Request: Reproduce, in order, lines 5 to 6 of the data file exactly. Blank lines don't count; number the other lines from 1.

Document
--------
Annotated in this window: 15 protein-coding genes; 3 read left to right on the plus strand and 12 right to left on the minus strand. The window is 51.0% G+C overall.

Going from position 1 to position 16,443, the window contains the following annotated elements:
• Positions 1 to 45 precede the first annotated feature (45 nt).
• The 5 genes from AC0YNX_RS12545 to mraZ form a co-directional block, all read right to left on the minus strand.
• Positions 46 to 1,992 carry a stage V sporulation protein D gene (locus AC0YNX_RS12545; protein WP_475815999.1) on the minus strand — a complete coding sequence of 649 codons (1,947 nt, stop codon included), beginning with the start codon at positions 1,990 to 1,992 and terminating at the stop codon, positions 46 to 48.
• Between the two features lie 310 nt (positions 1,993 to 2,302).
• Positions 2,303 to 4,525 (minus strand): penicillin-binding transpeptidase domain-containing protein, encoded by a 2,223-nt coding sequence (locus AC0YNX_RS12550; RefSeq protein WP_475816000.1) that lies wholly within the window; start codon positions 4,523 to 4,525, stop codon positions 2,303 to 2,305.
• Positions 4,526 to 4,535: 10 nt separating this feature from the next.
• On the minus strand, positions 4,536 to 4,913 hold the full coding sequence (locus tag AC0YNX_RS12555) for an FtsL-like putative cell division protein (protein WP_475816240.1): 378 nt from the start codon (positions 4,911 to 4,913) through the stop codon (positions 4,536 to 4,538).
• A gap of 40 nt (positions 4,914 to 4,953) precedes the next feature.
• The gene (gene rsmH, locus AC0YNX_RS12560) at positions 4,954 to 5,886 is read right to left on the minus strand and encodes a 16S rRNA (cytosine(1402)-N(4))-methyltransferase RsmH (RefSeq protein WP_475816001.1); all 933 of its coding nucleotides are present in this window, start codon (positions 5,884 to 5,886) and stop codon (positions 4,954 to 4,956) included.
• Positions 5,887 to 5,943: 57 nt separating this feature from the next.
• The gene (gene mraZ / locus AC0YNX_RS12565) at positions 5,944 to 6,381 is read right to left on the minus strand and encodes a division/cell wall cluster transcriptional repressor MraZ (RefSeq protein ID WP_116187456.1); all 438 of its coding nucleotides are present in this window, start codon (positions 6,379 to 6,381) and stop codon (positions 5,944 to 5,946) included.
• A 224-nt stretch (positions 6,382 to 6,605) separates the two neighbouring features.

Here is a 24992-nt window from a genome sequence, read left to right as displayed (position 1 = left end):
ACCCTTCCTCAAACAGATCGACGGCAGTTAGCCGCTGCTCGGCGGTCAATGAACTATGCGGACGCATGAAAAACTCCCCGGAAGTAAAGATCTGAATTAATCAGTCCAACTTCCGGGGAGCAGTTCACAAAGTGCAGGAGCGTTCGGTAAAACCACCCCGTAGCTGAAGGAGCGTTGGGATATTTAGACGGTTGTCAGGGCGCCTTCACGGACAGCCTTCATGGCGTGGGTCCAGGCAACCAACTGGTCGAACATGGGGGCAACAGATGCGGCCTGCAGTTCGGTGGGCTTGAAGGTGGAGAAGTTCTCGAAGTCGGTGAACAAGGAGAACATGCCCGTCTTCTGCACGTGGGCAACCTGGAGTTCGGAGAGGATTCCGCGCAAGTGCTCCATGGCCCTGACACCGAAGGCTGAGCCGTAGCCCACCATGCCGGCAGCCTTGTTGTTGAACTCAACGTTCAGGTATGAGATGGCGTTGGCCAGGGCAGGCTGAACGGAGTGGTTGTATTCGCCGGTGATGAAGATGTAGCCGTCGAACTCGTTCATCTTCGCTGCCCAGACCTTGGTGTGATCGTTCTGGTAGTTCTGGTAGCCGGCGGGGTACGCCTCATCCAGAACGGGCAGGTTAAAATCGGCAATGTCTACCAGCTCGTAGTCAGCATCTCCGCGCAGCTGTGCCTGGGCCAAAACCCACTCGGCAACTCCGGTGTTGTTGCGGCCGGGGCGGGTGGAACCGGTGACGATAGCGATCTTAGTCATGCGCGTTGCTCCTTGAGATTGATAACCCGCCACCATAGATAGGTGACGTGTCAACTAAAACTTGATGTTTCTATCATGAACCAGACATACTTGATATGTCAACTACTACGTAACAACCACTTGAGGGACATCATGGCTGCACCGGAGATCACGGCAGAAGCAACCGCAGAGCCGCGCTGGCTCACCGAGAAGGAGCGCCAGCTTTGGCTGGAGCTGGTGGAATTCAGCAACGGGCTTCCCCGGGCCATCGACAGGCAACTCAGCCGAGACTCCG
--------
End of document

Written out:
• Positions 46 to 1,992 carry a stage V sporulation protein D gene (locus AC0YNX_RS12545; protein WP_475815999.1) on the minus strand — a complete coding sequence of 649 codons (1,947 nt, stop codon included), beginning with the start codon at positions 1,990 to 1,992 and terminating at the stop codon, positions 46 to 48.
• Between the two features lie 310 nt (positions 1,993 to 2,302).